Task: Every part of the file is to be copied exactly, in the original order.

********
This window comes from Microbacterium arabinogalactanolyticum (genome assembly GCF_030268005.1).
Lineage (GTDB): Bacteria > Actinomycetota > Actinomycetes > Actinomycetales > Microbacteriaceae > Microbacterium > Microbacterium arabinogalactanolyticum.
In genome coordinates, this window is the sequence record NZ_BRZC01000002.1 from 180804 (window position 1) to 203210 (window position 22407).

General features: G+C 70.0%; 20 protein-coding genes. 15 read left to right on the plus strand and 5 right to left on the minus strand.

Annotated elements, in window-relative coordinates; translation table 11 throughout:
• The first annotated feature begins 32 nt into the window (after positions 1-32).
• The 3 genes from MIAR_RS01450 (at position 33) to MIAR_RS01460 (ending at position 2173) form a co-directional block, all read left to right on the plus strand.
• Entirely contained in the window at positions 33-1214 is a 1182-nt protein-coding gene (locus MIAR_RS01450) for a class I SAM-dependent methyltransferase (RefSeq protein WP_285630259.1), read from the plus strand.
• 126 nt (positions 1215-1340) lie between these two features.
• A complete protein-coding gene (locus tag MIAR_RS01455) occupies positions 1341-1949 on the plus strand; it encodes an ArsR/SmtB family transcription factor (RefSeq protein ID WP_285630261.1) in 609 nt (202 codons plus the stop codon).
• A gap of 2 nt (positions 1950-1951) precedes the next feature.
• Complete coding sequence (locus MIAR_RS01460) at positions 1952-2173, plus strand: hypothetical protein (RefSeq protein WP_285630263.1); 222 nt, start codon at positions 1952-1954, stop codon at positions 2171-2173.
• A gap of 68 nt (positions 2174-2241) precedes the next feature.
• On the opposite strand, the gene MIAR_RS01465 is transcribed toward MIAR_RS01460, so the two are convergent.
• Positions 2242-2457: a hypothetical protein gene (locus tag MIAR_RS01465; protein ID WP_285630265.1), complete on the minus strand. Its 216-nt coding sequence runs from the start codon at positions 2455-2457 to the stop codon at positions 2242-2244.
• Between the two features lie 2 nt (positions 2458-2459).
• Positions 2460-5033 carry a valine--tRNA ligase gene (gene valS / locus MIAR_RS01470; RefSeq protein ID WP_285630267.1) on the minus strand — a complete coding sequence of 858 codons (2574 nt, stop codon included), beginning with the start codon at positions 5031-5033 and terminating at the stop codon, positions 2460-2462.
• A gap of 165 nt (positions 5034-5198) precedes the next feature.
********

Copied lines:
This window comes from Microbacterium arabinogalactanolyticum (genome assembly GCF_030268005.1).
Lineage (GTDB): Bacteria > Actinomycetota > Actinomycetes > Actinomycetales > Microbacteriaceae > Microbacterium > Microbacterium arabinogalactanolyticum.
In genome coordinates, this window is the sequence record NZ_BRZC01000002.1 from 180804 (window position 1) to 203210 (window position 22407).

General features: G+C 70.0%; 20 protein-coding genes. 15 read left to right on the plus strand and 5 right to left on the minus strand.

Annotated elements, in window-relative coordinates; translation table 11 throughout:
• The first annotated feature begins 32 nt into the window (after positions 1-32).
• The 3 genes from MIAR_RS01450 (at position 33) to MIAR_RS01460 (ending at position 2173) form a co-directional block, all read left to right on the plus strand.
• Entirely contained in the window at positions 33-1214 is a 1182-nt protein-coding gene (locus MIAR_RS01450) for a class I SAM-dependent methyltransferase (RefSeq protein WP_285630259.1), read from the plus strand.
• 126 nt (positions 1215-1340) lie between these two features.
• A complete protein-coding gene (locus tag MIAR_RS01455) occupies positions 1341-1949 on the plus strand; it encodes an ArsR/SmtB family transcription factor (RefSeq protein ID WP_285630261.1) in 609 nt (202 codons plus the stop codon).
• A gap of 2 nt (positions 1950-1951) precedes the next feature.
• Complete coding sequence (locus MIAR_RS01460) at positions 1952-2173, plus strand: hypothetical protein (RefSeq protein WP_285630263.1); 222 nt, start codon at positions 1952-1954, stop codon at positions 2171-2173.
• A gap of 68 nt (positions 2174-2241) precedes the next feature.
• On the opposite strand, the gene MIAR_RS01465 is transcribed toward MIAR_RS01460, so the two are convergent.
• Positions 2242-2457: a hypothetical protein gene (locus tag MIAR_RS01465; protein ID WP_285630265.1), complete on the minus strand. Its 216-nt coding sequence runs from the start codon at positions 2455-2457 to the stop codon at positions 2242-2244.
• Between the two features lie 2 nt (positions 2458-2459).
• Positions 2460-5033 carry a valine--tRNA ligase gene (gene valS / locus MIAR_RS01470; RefSeq protein ID WP_285630267.1) on the minus strand — a complete coding sequence of 858 codons (2574 nt, stop codon included), beginning with the start codon at positions 5031-5033 and terminating at the stop codon, positions 2460-2462.
• A gap of 165 nt (positions 5034-5198) precedes the next feature.